Administrator – A person appointed by the court to carry out the probate of the estate of a deceased person who died without a will (or if there was a will, no personal representative was identified).

Adverse Possession – A real estate concept holding that if a person meets certain necessary conditions (or “legal elements”) for a consecutive number of years, they will be deemed to have become the legal owner of the property. It requires, among other things, that the person holds the property “openly” as their own and to the exclusion of others, without the record owner’s consent, and for a statutorily fixed period of time (called “the statute of limitations”). The statutory period in Oregon is ten (10) years and all of the legal elements must co-exist for at least that period of time to claim title by adverse possession. [PCQ Note: Subject to certain requirements, Oregon law permits “tacking,” which allows one adverse possessor to “tack” or add, their time of possession to that of their immediate predecessor(s) in order to reach the ten year minimum holding period.] Oregon has a statute that became effective in 1990 which prohibits one from claiming title by adverse possession unless they reasonably believed they were the legal owner of the property in the first place. (See, ORS 105.620) [PCQ Note: This statute only deals with time periods running on and after January 1, 1990. The “reasonable belief” requirement does not apply to the time period before then. This means that prior to January 1, 1990, one could acquire title by adverse possession even though they knew the land was not legally theirs.] In order to claim title by adverse possession, or to resolve a dispute as to whether an adverse possessor’s claim has ripened into ownership, a party must initiate a legal proceeding against the other, sometimes called a “suit to quiet title.” (See, ORS 105.605) In Oregon, there is no attorney fee entitlement to the prevailing party in adverse possession claims. In order to prevail, proof of adverse possession must be established by clear and convincing evidence.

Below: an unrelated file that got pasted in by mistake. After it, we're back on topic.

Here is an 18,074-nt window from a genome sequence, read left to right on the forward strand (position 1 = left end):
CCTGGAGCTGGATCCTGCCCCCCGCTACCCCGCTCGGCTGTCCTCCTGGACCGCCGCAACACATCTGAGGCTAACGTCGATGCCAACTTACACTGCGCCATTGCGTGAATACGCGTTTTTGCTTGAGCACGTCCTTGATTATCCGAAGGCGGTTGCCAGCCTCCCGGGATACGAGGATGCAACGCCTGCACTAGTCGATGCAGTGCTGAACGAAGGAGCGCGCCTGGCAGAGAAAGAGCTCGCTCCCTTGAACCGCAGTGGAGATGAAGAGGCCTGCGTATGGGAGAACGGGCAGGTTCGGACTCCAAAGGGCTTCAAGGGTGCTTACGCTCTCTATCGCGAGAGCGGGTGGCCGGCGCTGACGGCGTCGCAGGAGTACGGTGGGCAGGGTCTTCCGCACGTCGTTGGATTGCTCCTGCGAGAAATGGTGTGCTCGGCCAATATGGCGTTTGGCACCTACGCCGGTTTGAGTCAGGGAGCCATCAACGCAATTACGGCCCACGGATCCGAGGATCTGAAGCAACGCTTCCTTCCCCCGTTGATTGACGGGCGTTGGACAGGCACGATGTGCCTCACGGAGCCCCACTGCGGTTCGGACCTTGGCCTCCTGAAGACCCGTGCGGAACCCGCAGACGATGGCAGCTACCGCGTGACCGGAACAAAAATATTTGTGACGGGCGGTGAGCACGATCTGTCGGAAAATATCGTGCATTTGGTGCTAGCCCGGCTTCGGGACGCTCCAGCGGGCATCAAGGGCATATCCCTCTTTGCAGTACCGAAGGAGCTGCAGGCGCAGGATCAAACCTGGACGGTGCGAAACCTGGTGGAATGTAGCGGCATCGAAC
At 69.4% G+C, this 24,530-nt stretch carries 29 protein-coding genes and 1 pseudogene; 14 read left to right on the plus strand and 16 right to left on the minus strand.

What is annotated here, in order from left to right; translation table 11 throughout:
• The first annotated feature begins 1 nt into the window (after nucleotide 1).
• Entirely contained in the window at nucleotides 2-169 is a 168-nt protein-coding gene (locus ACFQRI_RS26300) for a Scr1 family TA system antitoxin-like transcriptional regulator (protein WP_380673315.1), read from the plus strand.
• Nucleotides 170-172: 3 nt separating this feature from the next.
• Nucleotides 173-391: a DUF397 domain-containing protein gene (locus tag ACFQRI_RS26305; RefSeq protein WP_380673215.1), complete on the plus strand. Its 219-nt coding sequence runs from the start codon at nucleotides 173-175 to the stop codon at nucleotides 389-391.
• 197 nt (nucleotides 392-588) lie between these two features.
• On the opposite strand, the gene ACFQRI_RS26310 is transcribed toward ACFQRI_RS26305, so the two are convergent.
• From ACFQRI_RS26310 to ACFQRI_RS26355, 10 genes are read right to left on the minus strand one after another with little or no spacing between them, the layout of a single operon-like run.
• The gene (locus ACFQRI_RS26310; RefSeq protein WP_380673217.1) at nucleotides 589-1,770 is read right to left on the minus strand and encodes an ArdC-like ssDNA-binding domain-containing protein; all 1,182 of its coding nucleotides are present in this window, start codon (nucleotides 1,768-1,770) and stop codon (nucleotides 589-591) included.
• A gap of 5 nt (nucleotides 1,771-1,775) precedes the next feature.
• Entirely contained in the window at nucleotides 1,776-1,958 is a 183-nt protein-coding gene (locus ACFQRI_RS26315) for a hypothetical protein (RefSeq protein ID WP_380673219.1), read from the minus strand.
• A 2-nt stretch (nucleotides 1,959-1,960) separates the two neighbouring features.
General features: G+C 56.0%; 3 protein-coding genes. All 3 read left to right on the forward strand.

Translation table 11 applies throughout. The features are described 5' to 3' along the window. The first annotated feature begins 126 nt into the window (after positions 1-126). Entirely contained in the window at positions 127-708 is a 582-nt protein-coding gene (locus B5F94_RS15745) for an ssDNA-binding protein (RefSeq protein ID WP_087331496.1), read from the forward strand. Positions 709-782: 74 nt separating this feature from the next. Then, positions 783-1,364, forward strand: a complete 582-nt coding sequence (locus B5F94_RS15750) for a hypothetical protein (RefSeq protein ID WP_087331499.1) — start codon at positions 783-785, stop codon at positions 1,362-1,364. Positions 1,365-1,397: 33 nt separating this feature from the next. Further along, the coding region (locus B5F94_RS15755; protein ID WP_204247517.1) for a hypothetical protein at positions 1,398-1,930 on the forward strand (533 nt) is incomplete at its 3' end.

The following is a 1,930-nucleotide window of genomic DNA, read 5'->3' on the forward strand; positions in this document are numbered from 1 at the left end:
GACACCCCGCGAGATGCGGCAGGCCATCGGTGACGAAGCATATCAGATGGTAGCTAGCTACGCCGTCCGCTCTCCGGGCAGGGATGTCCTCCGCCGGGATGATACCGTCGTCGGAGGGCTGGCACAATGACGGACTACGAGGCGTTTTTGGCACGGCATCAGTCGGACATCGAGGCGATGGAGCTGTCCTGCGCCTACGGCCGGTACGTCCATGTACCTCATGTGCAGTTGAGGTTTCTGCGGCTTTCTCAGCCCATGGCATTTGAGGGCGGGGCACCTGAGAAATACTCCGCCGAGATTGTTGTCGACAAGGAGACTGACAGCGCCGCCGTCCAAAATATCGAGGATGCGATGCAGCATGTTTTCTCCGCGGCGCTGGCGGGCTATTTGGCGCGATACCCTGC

Affidavit – A written statement of facts sworn to be true by the person making it. That person is called the “Affiant.”

Agent – Designates a person or entity authorized to act for and on behalf of a third party (known as the “principal”). The law generally imposes certain “fiduciary duties” such as good faith, fair dealing, honesty, full disclosure, etc. on agents when acting on behalf of their principal. Oregon real estate law, like most states, imposes these fiduciary duties on real estate agents. (See, ORS 696.800-696.995 governing the fiduciary duties of real estate agents.)

ALTA – Acronym for the “American Land Title Association,” which is the national industry organization that establishes standards, guidelines and forms for title insurance companies.

Alt-A Loans – These loans were a staple of the lending industry during the easy credit years of 2004 – 2007. The term “Alt-A” refers to a category of mortgages that based upon risk of default, are somewhere between subprime (i.e. the highest potential for default) and prime (i.e. loans given to the most qualified borrowers). Similarly, the borrower’s interest rate, which is the primary indicator of perceived loan risk, is generally higher that prime rates, but lower than sub-prime.